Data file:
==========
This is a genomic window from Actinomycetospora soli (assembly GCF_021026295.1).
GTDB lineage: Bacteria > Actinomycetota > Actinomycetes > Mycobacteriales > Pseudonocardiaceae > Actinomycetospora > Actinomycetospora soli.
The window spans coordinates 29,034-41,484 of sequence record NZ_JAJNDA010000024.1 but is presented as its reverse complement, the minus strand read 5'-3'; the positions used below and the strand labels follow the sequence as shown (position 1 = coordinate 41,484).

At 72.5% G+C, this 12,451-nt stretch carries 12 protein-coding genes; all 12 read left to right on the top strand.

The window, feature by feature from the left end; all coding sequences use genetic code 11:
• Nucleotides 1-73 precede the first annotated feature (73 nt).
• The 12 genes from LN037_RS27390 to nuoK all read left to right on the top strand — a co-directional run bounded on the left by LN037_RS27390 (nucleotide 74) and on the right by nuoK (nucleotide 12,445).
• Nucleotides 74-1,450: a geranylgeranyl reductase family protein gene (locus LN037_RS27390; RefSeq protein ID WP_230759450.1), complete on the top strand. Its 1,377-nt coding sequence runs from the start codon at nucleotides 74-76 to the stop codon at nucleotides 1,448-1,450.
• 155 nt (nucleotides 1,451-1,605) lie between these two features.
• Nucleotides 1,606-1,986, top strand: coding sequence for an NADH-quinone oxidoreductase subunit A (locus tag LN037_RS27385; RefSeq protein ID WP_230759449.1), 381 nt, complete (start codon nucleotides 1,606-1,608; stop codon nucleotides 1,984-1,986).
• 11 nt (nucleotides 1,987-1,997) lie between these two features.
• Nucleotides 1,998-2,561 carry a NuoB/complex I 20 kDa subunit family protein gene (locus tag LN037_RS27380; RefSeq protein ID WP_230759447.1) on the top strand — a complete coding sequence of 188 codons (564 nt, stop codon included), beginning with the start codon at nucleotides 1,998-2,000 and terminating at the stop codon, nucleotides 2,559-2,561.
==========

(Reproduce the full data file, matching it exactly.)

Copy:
This is a genomic window from Actinomycetospora soli (assembly GCF_021026295.1).
GTDB lineage: Bacteria > Actinomycetota > Actinomycetes > Mycobacteriales > Pseudonocardiaceae > Actinomycetospora > Actinomycetospora soli.
The window spans coordinates 29,034-41,484 of sequence record NZ_JAJNDA010000024.1 but is presented as its reverse complement, the minus strand read 5'-3'; the positions used below and the strand labels follow the sequence as shown (position 1 = coordinate 41,484).

At 72.5% G+C, this 12,451-nt stretch carries 12 protein-coding genes; all 12 read left to right on the top strand.

The window, feature by feature from the left end; all coding sequences use genetic code 11:
• Nucleotides 1-73 precede the first annotated feature (73 nt).
• The 12 genes from LN037_RS27390 to nuoK all read left to right on the top strand — a co-directional run bounded on the left by LN037_RS27390 (nucleotide 74) and on the right by nuoK (nucleotide 12,445).
• Nucleotides 74-1,450: a geranylgeranyl reductase family protein gene (locus LN037_RS27390; RefSeq protein ID WP_230759450.1), complete on the top strand. Its 1,377-nt coding sequence runs from the start codon at nucleotides 74-76 to the stop codon at nucleotides 1,448-1,450.
• 155 nt (nucleotides 1,451-1,605) lie between these two features.
• Nucleotides 1,606-1,986, top strand: coding sequence for an NADH-quinone oxidoreductase subunit A (locus tag LN037_RS27385; RefSeq protein ID WP_230759449.1), 381 nt, complete (start codon nucleotides 1,606-1,608; stop codon nucleotides 1,984-1,986).
• 11 nt (nucleotides 1,987-1,997) lie between these two features.
• Nucleotides 1,998-2,561 carry a NuoB/complex I 20 kDa subunit family protein gene (locus tag LN037_RS27380; RefSeq protein ID WP_230759447.1) on the top strand — a complete coding sequence of 188 codons (564 nt, stop codon included), beginning with the start codon at nucleotides 1,998-2,000 and terminating at the stop codon, nucleotides 2,559-2,561.